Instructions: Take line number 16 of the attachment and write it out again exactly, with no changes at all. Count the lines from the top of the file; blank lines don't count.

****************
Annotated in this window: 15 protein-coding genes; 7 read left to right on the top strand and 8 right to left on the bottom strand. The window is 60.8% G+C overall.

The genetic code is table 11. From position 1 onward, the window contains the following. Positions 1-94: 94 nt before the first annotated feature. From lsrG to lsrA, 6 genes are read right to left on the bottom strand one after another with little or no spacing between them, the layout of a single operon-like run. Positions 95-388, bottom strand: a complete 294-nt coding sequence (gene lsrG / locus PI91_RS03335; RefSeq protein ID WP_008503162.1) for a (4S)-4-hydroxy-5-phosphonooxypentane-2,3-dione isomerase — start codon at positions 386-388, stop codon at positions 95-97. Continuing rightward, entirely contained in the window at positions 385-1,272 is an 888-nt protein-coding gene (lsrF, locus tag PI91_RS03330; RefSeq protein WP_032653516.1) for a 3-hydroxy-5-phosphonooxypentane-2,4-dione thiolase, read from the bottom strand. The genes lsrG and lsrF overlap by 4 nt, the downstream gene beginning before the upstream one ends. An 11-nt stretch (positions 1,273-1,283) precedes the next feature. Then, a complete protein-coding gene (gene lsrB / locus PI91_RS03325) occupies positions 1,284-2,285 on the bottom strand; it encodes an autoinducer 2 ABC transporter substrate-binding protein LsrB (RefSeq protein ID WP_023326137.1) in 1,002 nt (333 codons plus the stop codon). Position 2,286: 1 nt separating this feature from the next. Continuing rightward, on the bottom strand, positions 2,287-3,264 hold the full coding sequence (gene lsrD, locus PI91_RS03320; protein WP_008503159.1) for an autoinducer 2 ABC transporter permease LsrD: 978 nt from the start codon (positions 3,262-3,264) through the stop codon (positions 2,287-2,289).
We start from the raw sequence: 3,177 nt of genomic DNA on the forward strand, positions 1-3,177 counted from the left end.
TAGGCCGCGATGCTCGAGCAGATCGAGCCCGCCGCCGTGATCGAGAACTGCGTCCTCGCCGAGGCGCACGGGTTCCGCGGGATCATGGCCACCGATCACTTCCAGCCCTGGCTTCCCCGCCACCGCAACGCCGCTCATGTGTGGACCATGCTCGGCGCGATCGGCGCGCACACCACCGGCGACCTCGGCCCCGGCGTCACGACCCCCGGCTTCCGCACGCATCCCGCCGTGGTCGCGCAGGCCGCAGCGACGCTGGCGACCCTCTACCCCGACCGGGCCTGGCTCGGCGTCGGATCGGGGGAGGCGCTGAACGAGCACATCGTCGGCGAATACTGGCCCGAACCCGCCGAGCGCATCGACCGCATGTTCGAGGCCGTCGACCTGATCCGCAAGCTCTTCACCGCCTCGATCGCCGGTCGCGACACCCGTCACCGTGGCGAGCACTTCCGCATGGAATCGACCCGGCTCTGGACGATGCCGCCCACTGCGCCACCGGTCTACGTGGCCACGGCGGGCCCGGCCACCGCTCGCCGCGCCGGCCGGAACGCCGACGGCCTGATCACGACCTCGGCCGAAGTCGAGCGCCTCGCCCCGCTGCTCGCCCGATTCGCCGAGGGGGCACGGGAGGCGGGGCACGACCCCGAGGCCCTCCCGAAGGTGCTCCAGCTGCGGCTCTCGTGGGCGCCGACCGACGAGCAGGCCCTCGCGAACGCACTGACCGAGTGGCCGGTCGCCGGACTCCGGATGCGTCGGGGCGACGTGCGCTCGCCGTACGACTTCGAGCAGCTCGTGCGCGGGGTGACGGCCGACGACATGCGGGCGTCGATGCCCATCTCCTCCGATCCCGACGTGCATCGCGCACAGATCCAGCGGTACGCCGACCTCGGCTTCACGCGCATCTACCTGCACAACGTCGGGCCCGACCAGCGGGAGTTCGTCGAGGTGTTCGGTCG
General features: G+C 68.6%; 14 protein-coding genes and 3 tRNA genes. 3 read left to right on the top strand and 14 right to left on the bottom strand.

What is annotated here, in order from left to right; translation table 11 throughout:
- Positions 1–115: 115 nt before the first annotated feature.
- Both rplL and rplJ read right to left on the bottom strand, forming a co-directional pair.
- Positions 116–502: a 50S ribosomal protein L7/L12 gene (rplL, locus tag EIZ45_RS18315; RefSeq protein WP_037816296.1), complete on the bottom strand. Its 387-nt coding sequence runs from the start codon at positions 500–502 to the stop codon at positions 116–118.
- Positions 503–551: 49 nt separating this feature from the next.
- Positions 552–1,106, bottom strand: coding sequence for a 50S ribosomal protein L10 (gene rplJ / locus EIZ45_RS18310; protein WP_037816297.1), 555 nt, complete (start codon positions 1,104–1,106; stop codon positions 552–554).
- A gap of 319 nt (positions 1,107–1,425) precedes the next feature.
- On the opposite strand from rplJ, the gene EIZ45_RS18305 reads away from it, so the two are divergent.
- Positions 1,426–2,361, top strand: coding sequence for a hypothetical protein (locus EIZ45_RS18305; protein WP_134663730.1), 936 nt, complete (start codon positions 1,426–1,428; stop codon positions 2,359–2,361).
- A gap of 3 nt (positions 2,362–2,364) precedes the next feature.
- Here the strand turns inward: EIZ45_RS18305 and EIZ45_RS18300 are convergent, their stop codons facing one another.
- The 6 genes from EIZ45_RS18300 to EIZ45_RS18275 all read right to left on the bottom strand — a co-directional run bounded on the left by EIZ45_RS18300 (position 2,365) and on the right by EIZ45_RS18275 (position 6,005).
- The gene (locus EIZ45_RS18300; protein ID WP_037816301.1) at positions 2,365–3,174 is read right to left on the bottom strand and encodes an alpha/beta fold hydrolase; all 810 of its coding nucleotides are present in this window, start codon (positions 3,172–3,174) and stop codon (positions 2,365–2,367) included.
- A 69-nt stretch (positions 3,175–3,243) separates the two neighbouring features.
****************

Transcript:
- Here the strand turns inward: EIZ45_RS18305 and EIZ45_RS18300 are convergent, their stop codons facing one another.